Your questions and concerns about living in Kansai answered by our experts
Q. I’m worried about the upcoming cold and flu season. Do you have any advice?
A. Although the best way to prevent the flu is to get the flu vaccine, it is not always perfect and sometimes people still catch it. The flu is different from a cold. It typically comes on suddenly. People who have the flu often exhibit some or all of the following symptoms: • chills or high fever • a cough • a sore throat • a runny or stuffy nose • muscle or body aches • headaches • fatigue • vomiting and diarrhea (often in children) Most people who get influenza will recover in few days but some people will develop complications. Pneumonia, bronchitis, and sinus and ear infections are examples. Severe symptoms include seizure and respiratory failure.
Q. What should I do if I get sick?
A. You should stay home and avoid contact with other people, except to get medical care. Keep yourself well hydrated with electrolyte fluids such as OS-1, Pocari Sweat, Aquarius, etc. Fever-reducing medicine such as Tylenol® can be helpful. Your doctor may prescribe antiviral drugs that can treat the flu.
Q. How long should I stay home if I’m sick?
A. CDC recommends that you stay home for at least 24 hours after your fever is gone except to get medical care or other necessities. Your fever should be gone without the use of any fever-reducing medicine. You should stay home from work, school, shopping areas, and any public gatherings.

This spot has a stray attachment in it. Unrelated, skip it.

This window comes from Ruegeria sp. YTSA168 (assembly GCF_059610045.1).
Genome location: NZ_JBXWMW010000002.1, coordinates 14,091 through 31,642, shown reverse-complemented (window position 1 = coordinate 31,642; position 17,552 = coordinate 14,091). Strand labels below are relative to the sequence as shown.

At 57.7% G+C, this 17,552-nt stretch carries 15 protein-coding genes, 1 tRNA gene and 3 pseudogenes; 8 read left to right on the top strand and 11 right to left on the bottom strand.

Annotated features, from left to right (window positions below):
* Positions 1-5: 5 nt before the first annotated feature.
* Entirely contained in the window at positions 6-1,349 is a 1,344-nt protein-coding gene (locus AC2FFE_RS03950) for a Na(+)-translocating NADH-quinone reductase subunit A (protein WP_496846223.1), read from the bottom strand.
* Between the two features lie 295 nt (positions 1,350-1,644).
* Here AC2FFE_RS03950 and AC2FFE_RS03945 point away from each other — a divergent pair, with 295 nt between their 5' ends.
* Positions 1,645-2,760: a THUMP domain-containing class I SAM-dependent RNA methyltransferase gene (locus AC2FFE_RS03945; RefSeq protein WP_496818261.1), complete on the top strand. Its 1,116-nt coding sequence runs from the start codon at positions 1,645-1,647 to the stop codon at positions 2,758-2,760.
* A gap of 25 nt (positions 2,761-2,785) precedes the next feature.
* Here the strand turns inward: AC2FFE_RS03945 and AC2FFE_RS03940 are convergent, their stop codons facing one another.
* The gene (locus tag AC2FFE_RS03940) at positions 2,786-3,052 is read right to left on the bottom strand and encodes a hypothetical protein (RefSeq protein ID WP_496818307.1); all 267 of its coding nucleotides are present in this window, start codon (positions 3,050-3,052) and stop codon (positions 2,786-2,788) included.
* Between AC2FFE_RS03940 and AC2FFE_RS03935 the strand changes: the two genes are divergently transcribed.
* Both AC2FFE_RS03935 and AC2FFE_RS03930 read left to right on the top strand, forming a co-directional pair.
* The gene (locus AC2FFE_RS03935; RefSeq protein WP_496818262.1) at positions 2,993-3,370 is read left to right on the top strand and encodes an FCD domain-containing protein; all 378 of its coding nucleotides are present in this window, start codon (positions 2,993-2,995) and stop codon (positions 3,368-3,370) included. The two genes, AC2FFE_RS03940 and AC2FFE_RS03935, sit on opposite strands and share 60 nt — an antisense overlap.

Q. When can children go back to school?
A. In Japan, children with the flu are not allowed to attend their school for minimum of five days since the onset of symptoms. In addition, they must be without a fever for at least 48 hours. These requirements are set by the government to prevent children from spreading the influenza within the school community.
More Information: cdc.gov/flu
Dr. Adachi is a Physician/Pediatrician at Kobe Kaisei Hospital, and the Post Medical Advisor for U.S. Consulate General Osaka-Kobe, Japan.